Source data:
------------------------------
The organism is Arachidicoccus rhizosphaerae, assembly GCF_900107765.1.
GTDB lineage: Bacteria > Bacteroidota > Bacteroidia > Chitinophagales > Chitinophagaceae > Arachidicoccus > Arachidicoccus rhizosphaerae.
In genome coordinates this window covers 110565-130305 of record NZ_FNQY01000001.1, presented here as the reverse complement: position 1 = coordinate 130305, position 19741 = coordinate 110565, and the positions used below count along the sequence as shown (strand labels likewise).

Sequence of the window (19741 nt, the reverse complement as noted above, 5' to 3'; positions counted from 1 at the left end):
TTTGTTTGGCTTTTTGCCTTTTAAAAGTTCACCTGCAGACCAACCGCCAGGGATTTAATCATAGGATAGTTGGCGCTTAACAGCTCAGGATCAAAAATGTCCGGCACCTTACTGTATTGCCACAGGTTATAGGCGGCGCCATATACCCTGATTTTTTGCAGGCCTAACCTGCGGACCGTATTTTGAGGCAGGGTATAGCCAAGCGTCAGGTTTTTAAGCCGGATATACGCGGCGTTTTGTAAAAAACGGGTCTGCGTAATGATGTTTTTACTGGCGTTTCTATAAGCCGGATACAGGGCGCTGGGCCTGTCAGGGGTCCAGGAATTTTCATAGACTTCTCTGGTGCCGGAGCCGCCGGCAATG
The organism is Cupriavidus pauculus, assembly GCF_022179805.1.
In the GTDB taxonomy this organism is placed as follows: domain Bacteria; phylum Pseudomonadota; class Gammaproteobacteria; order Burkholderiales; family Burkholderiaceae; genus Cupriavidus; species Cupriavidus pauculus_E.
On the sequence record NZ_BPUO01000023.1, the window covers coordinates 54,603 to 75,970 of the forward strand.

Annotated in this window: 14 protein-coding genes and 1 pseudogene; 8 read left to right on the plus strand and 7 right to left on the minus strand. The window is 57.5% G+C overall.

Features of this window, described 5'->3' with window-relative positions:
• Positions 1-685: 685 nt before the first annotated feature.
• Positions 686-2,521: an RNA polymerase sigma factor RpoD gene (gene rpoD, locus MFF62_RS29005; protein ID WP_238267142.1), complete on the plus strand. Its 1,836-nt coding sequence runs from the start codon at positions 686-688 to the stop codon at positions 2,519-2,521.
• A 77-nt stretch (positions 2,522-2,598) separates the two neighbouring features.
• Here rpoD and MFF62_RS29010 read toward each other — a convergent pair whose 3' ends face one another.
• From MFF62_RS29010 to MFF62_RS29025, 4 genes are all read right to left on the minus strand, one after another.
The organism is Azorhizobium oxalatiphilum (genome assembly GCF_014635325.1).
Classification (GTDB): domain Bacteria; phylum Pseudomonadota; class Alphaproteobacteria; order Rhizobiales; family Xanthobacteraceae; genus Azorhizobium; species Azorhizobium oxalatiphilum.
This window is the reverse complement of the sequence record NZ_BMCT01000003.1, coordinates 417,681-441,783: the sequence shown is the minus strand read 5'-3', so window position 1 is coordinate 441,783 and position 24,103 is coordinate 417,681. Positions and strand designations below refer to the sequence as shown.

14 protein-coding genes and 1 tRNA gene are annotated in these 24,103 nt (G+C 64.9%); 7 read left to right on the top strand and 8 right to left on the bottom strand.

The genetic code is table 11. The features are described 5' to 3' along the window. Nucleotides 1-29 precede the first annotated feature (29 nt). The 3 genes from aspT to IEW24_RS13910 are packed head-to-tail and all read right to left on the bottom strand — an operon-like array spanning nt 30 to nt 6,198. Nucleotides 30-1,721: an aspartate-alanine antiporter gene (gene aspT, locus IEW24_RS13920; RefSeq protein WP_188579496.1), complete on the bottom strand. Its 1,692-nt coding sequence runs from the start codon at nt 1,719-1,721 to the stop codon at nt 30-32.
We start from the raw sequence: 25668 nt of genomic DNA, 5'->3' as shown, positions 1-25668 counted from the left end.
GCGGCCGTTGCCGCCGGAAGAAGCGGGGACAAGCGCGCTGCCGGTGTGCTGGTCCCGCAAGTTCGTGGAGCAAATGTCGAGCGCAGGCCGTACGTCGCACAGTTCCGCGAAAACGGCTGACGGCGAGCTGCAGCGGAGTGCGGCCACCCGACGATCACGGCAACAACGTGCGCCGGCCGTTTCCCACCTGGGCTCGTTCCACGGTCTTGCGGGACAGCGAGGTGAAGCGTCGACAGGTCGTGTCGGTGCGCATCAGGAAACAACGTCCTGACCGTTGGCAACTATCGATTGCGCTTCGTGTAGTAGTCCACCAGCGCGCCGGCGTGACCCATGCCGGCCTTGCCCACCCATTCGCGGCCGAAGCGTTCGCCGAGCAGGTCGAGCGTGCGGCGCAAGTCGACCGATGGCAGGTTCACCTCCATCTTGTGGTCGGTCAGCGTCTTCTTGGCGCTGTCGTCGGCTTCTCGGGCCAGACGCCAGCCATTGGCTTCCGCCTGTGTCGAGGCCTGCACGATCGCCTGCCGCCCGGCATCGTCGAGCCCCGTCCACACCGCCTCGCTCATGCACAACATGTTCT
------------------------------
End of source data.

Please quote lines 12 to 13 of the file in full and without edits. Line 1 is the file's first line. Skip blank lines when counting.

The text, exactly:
• Positions 686-2,521: an RNA polymerase sigma factor RpoD gene (gene rpoD, locus MFF62_RS29005; protein ID WP_238267142.1), complete on the plus strand. Its 1,836-nt coding sequence runs from the start codon at positions 686-688 to the stop codon at positions 2,519-2,521.
• A 77-nt stretch (positions 2,522-2,598) separates the two neighbouring features.